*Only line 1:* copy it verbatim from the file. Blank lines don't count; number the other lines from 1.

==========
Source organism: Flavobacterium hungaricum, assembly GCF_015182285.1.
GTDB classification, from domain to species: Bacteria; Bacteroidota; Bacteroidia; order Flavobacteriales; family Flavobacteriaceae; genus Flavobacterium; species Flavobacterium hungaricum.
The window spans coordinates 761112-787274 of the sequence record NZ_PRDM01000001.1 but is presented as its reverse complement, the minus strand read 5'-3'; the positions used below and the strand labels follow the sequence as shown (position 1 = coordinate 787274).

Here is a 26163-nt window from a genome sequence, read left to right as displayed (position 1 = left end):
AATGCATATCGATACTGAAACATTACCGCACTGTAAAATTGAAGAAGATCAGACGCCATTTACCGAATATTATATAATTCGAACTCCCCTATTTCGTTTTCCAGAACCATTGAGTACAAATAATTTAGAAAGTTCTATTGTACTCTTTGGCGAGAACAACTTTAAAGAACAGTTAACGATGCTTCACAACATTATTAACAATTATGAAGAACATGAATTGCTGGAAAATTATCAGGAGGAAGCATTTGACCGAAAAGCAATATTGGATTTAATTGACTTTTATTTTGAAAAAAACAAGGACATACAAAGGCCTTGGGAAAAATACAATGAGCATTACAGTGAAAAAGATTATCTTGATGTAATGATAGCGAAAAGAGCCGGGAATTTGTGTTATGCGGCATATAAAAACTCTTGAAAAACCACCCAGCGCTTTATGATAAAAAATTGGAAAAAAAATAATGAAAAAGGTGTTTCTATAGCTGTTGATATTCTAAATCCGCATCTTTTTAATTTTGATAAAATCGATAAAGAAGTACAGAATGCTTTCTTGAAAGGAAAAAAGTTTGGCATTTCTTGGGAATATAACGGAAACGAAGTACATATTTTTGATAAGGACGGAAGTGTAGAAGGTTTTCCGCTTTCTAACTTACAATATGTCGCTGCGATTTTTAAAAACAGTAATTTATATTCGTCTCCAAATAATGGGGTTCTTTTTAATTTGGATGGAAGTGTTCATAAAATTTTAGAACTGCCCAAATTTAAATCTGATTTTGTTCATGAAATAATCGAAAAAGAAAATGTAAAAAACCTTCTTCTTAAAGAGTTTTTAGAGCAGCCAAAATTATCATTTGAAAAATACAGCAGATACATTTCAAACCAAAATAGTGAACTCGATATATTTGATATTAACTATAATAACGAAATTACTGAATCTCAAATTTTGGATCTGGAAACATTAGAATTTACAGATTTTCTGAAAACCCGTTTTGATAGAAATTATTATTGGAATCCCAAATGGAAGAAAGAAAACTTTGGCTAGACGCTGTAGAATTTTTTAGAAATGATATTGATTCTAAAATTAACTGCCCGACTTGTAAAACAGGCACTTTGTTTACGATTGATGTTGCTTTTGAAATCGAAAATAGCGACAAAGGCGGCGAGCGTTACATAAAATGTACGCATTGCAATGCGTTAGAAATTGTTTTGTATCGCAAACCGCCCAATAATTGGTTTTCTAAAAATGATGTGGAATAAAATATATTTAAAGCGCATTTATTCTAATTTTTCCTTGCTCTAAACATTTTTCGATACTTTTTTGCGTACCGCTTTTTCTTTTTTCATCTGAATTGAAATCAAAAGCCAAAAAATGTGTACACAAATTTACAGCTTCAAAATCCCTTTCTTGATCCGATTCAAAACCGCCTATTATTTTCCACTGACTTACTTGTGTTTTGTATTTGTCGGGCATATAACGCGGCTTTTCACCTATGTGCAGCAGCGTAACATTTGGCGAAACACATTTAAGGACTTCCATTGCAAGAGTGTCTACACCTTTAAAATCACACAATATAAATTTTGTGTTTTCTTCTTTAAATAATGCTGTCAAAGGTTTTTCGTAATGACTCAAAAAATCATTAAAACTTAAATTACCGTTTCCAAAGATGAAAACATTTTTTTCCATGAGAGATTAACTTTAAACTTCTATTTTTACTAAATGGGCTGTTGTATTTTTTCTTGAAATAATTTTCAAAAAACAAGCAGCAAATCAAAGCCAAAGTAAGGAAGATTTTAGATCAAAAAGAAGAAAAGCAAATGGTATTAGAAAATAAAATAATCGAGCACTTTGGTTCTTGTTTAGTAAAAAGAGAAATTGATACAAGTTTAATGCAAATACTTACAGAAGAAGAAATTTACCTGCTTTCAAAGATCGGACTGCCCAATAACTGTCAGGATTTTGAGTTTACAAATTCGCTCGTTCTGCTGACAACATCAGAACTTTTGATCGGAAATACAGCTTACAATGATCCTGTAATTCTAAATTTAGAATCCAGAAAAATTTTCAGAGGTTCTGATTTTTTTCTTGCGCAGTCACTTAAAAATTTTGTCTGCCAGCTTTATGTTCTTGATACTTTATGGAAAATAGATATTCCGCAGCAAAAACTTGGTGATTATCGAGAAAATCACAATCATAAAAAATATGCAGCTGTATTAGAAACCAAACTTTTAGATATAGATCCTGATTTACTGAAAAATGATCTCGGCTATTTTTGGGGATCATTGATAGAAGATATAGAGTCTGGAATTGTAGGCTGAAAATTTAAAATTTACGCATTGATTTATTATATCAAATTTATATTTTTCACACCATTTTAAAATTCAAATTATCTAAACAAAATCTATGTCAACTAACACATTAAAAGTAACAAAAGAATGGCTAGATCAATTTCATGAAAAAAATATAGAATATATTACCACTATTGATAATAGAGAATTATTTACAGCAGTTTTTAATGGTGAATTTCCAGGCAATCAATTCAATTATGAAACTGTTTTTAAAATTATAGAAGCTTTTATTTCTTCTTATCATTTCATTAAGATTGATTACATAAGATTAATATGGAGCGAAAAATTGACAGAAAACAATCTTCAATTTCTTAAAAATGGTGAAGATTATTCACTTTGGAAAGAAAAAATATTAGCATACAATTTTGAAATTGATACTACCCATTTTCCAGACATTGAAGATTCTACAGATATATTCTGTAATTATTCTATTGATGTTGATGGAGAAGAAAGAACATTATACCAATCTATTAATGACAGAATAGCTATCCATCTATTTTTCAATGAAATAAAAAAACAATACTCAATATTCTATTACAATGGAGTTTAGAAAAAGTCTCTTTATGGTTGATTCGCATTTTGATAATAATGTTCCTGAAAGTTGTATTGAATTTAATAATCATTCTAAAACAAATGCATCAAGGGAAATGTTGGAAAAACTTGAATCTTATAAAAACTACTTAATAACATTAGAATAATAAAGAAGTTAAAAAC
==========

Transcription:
Source organism: Flavobacterium hungaricum, assembly GCF_015182285.1.